3 Conclusions and Recommendations of the Council on General Affairs and Policy of the Conference, March 2018, https://www.hcch.net/en/governance/council-on-general-affairs > Archive > Meeting 2018. The Experts’ Group met in February 2020.

4 See A. von Mehren, ‘Theory and Practice of Adjudicatory Authority in Private International Law: A Comparative Study of the Doctrine, Policies, and Practices of Common-Law and Civil-Law Systems’, General Course, Recueil des Cours /Collected Courses (295) 2002, pp. 408-425, with further references.

5 See https://assets.hcch.net/docs/e172ab52-e2de-4e40-9051-11aee7c7be67.pdf.

6 See https://assets.hcch.net/docs/638883f3-0c0a-46c6-b646-7a099d9bd95e.pdf.

7 See https://assets.hcch.net/docs/510bc238-7318-47ed-9ed5-e0972510d98b.pdf.

8 See also L.E. Teitz, ‘Another Hague Judgments Convention? Bucking the Past to Provide for the Future’, Duke Journal of Comparative & International Law (29) 2019, pp. 491-511, https://scholarship.law.duke.edu/djcil/vol29/iss3/7.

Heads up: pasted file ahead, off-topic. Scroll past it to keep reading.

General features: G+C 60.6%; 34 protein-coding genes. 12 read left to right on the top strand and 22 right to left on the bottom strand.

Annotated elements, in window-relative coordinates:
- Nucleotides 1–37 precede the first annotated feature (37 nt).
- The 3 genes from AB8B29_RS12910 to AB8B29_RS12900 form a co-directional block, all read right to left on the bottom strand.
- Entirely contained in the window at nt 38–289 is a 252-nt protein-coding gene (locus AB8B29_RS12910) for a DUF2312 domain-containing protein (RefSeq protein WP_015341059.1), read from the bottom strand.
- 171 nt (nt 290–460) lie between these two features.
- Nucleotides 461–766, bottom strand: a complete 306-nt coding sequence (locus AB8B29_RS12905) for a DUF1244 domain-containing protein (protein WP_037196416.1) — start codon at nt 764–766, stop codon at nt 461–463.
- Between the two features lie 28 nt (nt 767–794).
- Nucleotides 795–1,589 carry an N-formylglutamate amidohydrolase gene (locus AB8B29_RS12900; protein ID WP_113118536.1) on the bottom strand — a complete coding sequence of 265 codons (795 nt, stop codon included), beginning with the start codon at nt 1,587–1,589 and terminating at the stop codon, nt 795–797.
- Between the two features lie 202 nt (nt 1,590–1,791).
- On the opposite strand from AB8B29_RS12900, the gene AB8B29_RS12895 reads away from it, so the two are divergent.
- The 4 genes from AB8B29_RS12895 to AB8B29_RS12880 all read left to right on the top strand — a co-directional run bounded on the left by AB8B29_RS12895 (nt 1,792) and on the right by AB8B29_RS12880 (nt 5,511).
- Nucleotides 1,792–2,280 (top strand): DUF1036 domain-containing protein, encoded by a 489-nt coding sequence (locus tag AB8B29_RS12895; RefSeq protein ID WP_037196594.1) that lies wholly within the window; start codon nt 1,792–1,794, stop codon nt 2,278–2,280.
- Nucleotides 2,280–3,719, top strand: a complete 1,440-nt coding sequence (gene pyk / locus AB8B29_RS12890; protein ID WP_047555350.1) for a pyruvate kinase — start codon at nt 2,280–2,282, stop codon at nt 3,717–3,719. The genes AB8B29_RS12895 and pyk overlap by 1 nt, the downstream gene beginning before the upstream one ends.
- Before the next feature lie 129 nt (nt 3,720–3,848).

9 See https://www.hcch.net/en/instruments/conventions/full-text/?cid=34.

10 See https://www.hcch.net/en/instruments/conventions/full-text/?cid=77.

11 See https://www.hcch.net/en/instruments/conventions/full-text/?cid=78, with explanatory report by Ch. Fragistas.

12 See https://www.hcch.net/en/instruments/conventions/full-text/?cid=79, with explanatory report by G. Droz.

13 As well as the 1958 Hague Convention on the Recognition and Enforcement of Decisions on Maintenance Obligations Towards Children, https://www.hcch.net/en/instruments/conventions/full-text/?cid=38.